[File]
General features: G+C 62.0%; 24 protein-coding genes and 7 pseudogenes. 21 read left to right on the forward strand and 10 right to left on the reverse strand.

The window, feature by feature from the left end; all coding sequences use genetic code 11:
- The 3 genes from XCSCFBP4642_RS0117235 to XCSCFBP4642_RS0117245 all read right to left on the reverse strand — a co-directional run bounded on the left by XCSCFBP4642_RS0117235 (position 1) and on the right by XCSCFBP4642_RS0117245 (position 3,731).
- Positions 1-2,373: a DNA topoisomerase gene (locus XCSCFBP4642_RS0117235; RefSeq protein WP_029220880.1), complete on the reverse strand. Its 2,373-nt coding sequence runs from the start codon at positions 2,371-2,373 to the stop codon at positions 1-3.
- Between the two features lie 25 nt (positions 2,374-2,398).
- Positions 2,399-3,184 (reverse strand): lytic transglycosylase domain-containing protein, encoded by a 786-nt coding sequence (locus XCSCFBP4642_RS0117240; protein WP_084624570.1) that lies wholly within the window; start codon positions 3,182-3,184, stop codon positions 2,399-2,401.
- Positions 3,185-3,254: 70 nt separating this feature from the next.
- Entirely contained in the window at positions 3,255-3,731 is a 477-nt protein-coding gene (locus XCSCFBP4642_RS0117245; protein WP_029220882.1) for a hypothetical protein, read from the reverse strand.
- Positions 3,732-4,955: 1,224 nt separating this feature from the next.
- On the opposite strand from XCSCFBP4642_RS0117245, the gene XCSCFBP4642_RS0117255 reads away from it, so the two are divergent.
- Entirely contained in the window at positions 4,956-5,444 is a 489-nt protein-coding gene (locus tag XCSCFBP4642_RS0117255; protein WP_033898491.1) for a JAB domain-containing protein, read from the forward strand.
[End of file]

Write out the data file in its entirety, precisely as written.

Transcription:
General features: G+C 62.0%; 24 protein-coding genes and 7 pseudogenes. 21 read left to right on the forward strand and 10 right to left on the reverse strand.

The window, feature by feature from the left end; all coding sequences use genetic code 11:
- The 3 genes from XCSCFBP4642_RS0117235 to XCSCFBP4642_RS0117245 all read right to left on the reverse strand — a co-directional run bounded on the left by XCSCFBP4642_RS0117235 (position 1) and on the right by XCSCFBP4642_RS0117245 (position 3,731).
- Positions 1-2,373: a DNA topoisomerase gene (locus XCSCFBP4642_RS0117235; RefSeq protein WP_029220880.1), complete on the reverse strand. Its 2,373-nt coding sequence runs from the start codon at positions 2,371-2,373 to the stop codon at positions 1-3.
- Between the two features lie 25 nt (positions 2,374-2,398).
- Positions 2,399-3,184 (reverse strand): lytic transglycosylase domain-containing protein, encoded by a 786-nt coding sequence (locus XCSCFBP4642_RS0117240; protein WP_084624570.1) that lies wholly within the window; start codon positions 3,182-3,184, stop codon positions 2,399-2,401.
- Positions 3,185-3,254: 70 nt separating this feature from the next.
- Entirely contained in the window at positions 3,255-3,731 is a 477-nt protein-coding gene (locus XCSCFBP4642_RS0117245; protein WP_029220882.1) for a hypothetical protein, read from the reverse strand.
- Positions 3,732-4,955: 1,224 nt separating this feature from the next.
- On the opposite strand from XCSCFBP4642_RS0117245, the gene XCSCFBP4642_RS0117255 reads away from it, so the two are divergent.
- Entirely contained in the window at positions 4,956-5,444 is a 489-nt protein-coding gene (locus tag XCSCFBP4642_RS0117255; protein WP_033898491.1) for a JAB domain-containing protein, read from the forward strand.